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Your pardon, noble mistress !
Do not you love him, madam ?
Then, I confess,
hate encounter with my love,
Count. Had you not lately an intent, speak truly,
Madam, I had.
Wherefore ? tell true.
Let not your
Hel. I will tell truth ; by grace itself, I swear.
This was your motive
Hel. My lord your son made me to think of
But think you, Helen,
There's something hints,
father's skill, which was the greatest Of his profession, that his good receipt Shall
, for my legacy, be sanctified
Dost thou believe't?
6 Exhausted of their skill.
Means, and attendants, and my loving greetings
ACT THE SECOND.
Paris. A Room in the King's Palace. Flourish. Enter King, with young Lords taking
leave for the Florentine wär; BERTRAM, PAROLLES,
and Attendants. King. Farewell, young lord, these warlike prin
ciples Do not throw from you: - and
you, my lord, fareShare the advice betwixt you; if both gain all, The gift doth stretch itself as 'tis receiv’d, And is enough for both. 1 Lord.
It is our hope, sir,
heart Will not confess he owes the malady That doth my life besiege. Farewell
, young lords ; Whether I live or die, be you the sons Of worthy Frenchmen: let higher Italy (Those 'bated, that inherit but the fall Of the last monarchy?:) see, that you come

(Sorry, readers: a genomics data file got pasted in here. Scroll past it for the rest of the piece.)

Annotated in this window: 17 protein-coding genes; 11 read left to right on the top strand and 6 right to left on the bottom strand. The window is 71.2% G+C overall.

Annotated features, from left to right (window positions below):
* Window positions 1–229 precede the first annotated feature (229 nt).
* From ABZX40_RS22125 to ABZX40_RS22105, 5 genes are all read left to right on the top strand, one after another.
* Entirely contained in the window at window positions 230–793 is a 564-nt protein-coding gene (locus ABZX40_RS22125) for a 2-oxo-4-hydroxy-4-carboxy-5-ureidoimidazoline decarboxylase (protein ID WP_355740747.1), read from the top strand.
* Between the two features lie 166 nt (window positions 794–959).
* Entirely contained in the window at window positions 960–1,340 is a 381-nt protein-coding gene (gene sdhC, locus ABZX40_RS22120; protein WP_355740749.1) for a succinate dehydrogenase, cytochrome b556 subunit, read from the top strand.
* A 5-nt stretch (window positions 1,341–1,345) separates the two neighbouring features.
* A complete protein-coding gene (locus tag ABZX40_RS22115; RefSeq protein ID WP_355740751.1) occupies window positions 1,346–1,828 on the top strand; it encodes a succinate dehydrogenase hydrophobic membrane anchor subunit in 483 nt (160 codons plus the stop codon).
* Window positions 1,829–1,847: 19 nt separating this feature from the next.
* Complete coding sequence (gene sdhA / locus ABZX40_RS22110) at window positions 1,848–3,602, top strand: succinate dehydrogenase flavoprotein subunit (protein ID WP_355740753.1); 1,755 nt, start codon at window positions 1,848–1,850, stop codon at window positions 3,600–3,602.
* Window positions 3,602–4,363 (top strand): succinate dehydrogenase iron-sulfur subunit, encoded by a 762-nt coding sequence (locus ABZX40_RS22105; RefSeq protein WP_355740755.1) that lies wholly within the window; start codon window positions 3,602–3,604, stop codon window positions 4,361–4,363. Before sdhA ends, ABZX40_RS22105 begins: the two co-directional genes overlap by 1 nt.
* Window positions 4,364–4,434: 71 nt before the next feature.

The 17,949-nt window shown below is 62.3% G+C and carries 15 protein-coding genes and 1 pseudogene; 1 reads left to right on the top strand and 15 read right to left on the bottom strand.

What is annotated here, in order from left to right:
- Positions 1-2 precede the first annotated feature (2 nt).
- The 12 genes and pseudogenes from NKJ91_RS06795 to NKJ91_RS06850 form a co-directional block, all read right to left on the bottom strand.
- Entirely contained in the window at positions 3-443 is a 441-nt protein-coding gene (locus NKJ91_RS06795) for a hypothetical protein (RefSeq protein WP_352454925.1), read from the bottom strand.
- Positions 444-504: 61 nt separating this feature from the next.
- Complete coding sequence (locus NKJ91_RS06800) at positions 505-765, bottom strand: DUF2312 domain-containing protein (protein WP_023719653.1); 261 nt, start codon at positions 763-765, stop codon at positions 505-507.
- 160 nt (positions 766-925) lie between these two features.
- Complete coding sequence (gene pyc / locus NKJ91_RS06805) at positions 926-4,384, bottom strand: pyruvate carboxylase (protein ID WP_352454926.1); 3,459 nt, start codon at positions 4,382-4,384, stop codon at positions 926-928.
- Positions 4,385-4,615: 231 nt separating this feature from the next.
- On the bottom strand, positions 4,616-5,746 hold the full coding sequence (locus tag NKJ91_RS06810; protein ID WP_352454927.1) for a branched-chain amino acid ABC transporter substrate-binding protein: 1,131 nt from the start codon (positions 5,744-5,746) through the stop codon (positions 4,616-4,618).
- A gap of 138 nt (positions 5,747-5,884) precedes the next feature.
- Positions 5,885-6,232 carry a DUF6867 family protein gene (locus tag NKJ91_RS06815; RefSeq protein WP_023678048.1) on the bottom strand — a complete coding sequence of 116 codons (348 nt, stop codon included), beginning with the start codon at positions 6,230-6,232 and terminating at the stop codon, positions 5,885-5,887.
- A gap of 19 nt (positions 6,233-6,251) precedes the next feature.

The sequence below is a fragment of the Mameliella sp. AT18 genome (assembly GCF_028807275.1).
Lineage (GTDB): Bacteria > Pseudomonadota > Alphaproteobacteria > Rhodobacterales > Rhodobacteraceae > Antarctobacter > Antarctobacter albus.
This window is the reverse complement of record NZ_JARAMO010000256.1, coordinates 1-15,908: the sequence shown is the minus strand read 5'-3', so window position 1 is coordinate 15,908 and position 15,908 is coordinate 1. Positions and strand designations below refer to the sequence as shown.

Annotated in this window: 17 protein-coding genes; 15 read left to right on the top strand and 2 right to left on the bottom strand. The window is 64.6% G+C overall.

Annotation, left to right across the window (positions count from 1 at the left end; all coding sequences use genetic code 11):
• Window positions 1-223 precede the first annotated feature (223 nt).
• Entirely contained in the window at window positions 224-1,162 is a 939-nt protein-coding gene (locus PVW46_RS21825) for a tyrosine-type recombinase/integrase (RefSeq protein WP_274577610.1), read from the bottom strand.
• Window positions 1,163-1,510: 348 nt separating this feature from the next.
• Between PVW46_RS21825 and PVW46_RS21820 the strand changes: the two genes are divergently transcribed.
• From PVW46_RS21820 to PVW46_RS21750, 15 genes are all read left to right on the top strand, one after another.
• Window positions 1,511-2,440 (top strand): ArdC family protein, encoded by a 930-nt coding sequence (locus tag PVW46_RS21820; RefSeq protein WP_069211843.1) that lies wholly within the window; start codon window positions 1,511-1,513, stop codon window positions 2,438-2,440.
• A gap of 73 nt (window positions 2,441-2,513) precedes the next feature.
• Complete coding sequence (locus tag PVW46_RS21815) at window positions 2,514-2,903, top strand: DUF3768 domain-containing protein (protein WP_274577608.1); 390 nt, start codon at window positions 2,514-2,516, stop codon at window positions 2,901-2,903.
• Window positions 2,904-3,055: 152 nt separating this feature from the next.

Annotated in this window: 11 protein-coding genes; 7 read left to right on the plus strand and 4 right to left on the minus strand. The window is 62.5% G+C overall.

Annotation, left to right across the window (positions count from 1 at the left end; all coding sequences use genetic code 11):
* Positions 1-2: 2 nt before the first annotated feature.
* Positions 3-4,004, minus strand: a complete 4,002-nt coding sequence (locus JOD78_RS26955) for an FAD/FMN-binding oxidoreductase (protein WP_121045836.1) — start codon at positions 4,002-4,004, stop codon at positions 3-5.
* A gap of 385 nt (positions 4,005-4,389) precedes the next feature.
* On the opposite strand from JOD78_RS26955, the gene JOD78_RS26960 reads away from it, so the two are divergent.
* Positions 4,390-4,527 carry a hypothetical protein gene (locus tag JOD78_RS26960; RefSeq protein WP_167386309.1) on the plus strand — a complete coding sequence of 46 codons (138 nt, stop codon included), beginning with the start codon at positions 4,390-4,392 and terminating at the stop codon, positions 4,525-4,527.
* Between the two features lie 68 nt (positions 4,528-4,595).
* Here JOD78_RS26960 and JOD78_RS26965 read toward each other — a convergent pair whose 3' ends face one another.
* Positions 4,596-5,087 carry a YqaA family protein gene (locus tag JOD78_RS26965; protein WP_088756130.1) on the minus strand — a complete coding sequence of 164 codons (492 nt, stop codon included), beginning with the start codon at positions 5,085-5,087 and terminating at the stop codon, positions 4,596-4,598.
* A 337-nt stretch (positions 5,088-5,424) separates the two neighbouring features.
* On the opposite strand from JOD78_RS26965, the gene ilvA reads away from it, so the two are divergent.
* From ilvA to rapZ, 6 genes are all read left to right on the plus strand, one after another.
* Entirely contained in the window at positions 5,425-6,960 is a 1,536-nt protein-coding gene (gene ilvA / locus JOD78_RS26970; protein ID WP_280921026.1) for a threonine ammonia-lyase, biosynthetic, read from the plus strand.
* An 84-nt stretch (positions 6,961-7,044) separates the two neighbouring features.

? i.e. The Roman empire.
Not to woo honour, but to wed it; when
Both. Our hearts receive your warnings.
[The King retires to a couch, 1 Lord. O my sweet lord, that you
stay be hind us! Par. 'Tis not his fault; the spark 2 Lord.
O, 'tis brave wars ! Par. Most admirable : I have seen those wars. Ber. I am commanded here, and kept a coil'
with Too young,
and the next year, and 'tis too early.
1 Lord. There's honour in the theft.
Commit it, count, 2 Lord. I am your accessary; and so farewell.
Ber. I grow to you, and our parting is a tortured body.
i Lord. Farewell, captain.
Par. Noble heroes, my sword and yours are kin. Good sparks and lustrous, a word, good metals:
8 Seeker, enquirer.
In a bustle,
You shall find in the regiment of the Spinii, one captain Spurio, with his cicatrice, an emblem of war, here on his sinister cheek; it was this very sword entrenched it: say to him, I live; and observe his reports for me.
2 Lord. We shall noble captain.
Par. Mars dote on you for his novices ! [Exeunt Lords.] What will you do? Ber. Stay: the king
[Seeing him rise. Par. Use a more spacious ceremony to the noble lords ; you have restrained yourself within the list of too cold an adieu; be more expressive to them; for they wear themselves in the cap of the time”, there, do muster true gaits, eat, speak, and move under the influence of the most received star; and though the devil lead the measure 4, such are to be followed: after them, and take a more dilated farewell.
Ber. And I will do so.
Par. Worthy fellows; and like to prove most sinewy sword-men.
[Eweunt BERTRAM and PAROLLES.
King. Pil tidings.
Enter LAFEU. Laf. Pardon, my lord, [Kneeling. ] for me and for
my King. I'll fee thee to stand up. Laf.
Then here's a man Stands, that has brought his pardon. I would, you Had kneelid, my lord, to ask me mercy; and That, at my bidding, you could so stand up.
King. I would I had; so I had broke thy pate, And ask'd thee mercy for't. Laf.
Goodfaith, across" : But, my good lord, 'tis thus ; Will you be cur'd Of your infirmity ?
They are the foremost in the fashion. 3 Have the true military step.
4 The dance. $ Unskilfully; a phrase taken from the exercise at a quintaine.